THE MOUNTAIN AND THE STREAM
“Look at that swiftly-flowing stream,” our angel said. He leant against the trunk of a tree, his ruby gown glowing against the shadowed bark.
But how is this?” I demanded surprisedly. “Where is the high field and the mountain-range of a moment ago?”
Janet, too, was gazing round in astonishment and our angel smiled.
“A moment ago!” he scoffed good-humouredly. “A great span has rolled by upon earth since last you sat with me. As for time here – it has no beginning and no end. It is a circle.”
“And we stand within it,” said Janet, remembering a past lesson. The angel nodded approvingly.
“Yes, we stand at the hub of the eternal wheel. Who knows how near or how far two separate episodes lie, the one from the other? Your talks with me in the high field is one episode on the circumference of the wheel. This talk is another. Standing at the hub we are an equal distance from each. We have but to reach out our hands to them, if we will.”
“Is that how past, present and future are said to be all one?” I asked.
“Yes! Now you will see that we will talk together amid many scenes, and from each I will teach you of life. Look, then, at that swiftly-flowing stream.”
Janet and I gazed at the view before us contentedly. All around us the ground was clothed with grass, freshly green and dewy. Here and there a tree rose up, giving cool shade from the dazzling sunlight. Before us, a stream rushed and gurgled over glossy stones and in the distance was a mountain, remote in its shroud of mist.
It is a lovely prospect, “Janet mused aloud. Her robe (and mine too) was paler than the grass, but it shone with the same dewy brightness. It had not the hard brilliance of silk, but clung in glowing, mysterious folds, revealing here and there, an intricate pattern at the borders. Across her shoulders, and across mine, were two bands of silver and these were secured on the breast with a large seal of the same material. Round our waists we wore matching golden sashes which is the sign that we are two who walk as one through all eternity.
“See how swiftly flows the stream,” the Ruby Angel continued. “Yet the scene does not change! For all its movement, its rushing onward, its plunging over the stones, it looks as unchanging as yonder mountain, does it not?”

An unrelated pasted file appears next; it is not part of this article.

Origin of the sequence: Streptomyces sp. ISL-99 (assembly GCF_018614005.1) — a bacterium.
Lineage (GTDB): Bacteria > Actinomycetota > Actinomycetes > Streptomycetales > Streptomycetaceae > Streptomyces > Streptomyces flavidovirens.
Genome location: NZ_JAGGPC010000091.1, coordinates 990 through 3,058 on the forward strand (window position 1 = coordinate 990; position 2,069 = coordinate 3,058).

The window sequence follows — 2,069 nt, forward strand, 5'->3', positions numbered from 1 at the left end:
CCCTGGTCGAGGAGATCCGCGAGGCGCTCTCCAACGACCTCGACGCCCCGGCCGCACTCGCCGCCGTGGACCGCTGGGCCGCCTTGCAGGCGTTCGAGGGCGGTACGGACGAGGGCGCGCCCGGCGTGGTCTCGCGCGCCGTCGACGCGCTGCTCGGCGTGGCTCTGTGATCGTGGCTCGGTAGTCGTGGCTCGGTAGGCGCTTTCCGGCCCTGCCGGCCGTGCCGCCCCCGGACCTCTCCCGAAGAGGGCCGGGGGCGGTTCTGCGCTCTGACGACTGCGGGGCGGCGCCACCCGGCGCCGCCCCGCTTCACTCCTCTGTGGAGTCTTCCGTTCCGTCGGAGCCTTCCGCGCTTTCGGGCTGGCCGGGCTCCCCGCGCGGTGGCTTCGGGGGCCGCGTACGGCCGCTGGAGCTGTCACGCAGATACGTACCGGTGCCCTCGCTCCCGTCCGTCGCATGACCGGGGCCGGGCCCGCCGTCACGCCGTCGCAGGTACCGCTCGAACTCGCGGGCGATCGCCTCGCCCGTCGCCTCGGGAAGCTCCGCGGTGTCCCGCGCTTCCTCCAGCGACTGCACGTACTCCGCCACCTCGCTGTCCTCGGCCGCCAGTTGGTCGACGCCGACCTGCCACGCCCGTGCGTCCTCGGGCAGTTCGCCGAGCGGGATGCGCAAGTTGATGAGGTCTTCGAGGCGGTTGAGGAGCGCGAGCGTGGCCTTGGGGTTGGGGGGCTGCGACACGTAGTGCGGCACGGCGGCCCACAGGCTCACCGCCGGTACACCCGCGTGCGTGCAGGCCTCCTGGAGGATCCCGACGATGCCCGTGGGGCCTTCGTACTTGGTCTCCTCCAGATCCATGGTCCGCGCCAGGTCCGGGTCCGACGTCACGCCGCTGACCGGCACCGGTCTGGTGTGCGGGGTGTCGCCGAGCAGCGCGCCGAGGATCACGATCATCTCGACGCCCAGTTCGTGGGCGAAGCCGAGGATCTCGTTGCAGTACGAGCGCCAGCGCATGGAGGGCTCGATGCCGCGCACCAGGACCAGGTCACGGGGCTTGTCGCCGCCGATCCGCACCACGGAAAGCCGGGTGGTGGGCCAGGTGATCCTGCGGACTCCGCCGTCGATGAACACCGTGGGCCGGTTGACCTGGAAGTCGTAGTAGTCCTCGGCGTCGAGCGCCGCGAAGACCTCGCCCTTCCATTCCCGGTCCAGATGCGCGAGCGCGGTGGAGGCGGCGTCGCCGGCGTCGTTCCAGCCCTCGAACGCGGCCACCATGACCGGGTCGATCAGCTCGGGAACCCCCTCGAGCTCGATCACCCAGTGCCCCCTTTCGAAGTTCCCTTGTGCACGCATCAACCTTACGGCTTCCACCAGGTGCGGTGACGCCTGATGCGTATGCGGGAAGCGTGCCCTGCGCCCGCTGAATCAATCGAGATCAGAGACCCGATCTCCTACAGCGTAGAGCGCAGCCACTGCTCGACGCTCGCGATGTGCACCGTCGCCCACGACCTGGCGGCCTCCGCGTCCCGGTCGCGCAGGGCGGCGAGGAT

“There is a lesson here!” Janet cried, laughing. “Out with it, Angel!”
Our teacher, who was so wise and so exalted a being, did not take exception to this familiarity. He merely smiled at us.
“Yes, there is a lesson to be learned. I want to teach you through the pictures in Mother Nature’s book, so that, in your earthlife you may be reminded of the wisdom of angels with every changing scene.”
“How wise that is!” I was musing delightedly about the ‘armour’ the angel was to give us, and quite looking forward to using it on earth.
“Men are so eager for activity while they live in the world,” continued our teacher. “They rush here and there, doing this task or that, seeking first one distraction and then another, engaging in endless talk – oh, how they talk!” He broke off to share a smile with us.” If the words of men were recorded, and could be reproduced at the end of even one day, what triviality would be revealed! So men live, constantly engaging their senses, never pausing a moment to ask why they are living, or for what cause these same senses are given them. Apart from the necessary tasks, their time is wholly taken up with action. And the result? They are as unchanged as the scene before us; as unchanged as this stream despite all its movement-as unchanged as this mountain despite all its stillness.”
“So you want to turn us from ‘streams’ into ‘mountains,'” I chuckled.
“Something like that! I want you to realise how useless much of the activity of earth-life is. As I said just now, some of it is necessary, but the majority of life is wasted in action that has a dual purpose – to distract the mind and to attract the admiration of others.”
“It does sound empty,” Janet admitted.
“It is!” said our angel, adding emphatically, “Oh, my children, learn to be still. Learn to value time and earth so that activity can result in inner growth. Do not seek always for outward distractions. Look within and judge your soul-growth; see if you have gained something eternal from your day’s activity. Every little action of earth, if performed consciously for this purpose, can result in growth within. Look again at the scene before you. You can see no change, but you know there is change. The trees and grass grow, the stones of the stream are worn away by the action of the water, the clouds drift over the face of the sky or cover and uncover the mountain-peak. Seasons come and go, bringing their own changes. Learn from this Let all the little actions that are necessary each day of earth-life be used consciously to attain to inward growth. In time, that inward change will reveal itself, as when the seasons change. Remember Do not engage in earth-actions blindly. Use them for soul-growth.” The angel fell silent, and I said:
“That reminds me of some wise words I read once. ‘Abstain from all action, except to acquire merit.’ Our teacher turned quickly.
“Yes. It is wisdom. At first sight, this teaching appears to encourage laziness, but not so! It simply means that it is better to abstain from an action altogether rather than that an action should be performed unthinkingly, blindly, or merely to distract the mind. Now, look again at the flowing stream and the still mountain. Though outwardly, you must act like the flowing stream while in the world, inwardly you must remain still and aware, like the mountain!”